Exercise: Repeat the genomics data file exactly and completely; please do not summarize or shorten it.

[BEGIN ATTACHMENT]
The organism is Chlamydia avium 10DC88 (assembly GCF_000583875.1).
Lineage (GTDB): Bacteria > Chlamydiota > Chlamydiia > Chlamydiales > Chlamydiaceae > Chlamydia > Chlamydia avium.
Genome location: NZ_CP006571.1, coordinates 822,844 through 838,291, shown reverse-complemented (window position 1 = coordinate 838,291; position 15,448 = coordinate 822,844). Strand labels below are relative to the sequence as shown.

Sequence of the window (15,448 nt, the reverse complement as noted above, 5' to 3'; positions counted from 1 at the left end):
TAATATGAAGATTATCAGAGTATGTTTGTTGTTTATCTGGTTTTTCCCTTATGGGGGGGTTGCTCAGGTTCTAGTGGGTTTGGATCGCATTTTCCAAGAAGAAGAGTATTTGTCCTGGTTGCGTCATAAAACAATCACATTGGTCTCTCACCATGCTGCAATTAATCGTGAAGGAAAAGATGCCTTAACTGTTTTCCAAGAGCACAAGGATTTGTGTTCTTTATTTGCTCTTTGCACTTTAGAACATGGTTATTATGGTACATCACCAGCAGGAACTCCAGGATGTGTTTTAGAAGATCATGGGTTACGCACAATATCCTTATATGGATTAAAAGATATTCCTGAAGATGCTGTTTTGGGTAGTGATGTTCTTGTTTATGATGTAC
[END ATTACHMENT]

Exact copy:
The organism is Chlamydia avium 10DC88 (assembly GCF_000583875.1).
Lineage (GTDB): Bacteria > Chlamydiota > Chlamydiia > Chlamydiales > Chlamydiaceae > Chlamydia > Chlamydia avium.
Genome location: NZ_CP006571.1, coordinates 822,844 through 838,291, shown reverse-complemented (window position 1 = coordinate 838,291; position 15,448 = coordinate 822,844). Strand labels below are relative to the sequence as shown.

Sequence of the window (15,448 nt, the reverse complement as noted above, 5' to 3'; positions counted from 1 at the left end):
TAATATGAAGATTATCAGAGTATGTTTGTTGTTTATCTGGTTTTTCCCTTATGGGGGGGTTGCTCAGGTTCTAGTGGGTTTGGATCGCATTTTCCAAGAAGAAGAGTATTTGTCCTGGTTGCGTCATAAAACAATCACATTGGTCTCTCACCATGCTGCAATTAATCGTGAAGGAAAAGATGCCTTAACTGTTTTCCAAGAGCACAAGGATTTGTGTTCTTTATTTGCTCTTTGCACTTTAGAACATGGTTATTATGGTACATCACCAGCAGGAACTCCAGGATGTGTTTTAGAAGATCATGGGTTACGCACAATATCCTTATATGGATTAAAAGATATTCCTGAAGATGCTGTTTTGGGTAGTGATGTTCTTGTTTATGATGTAC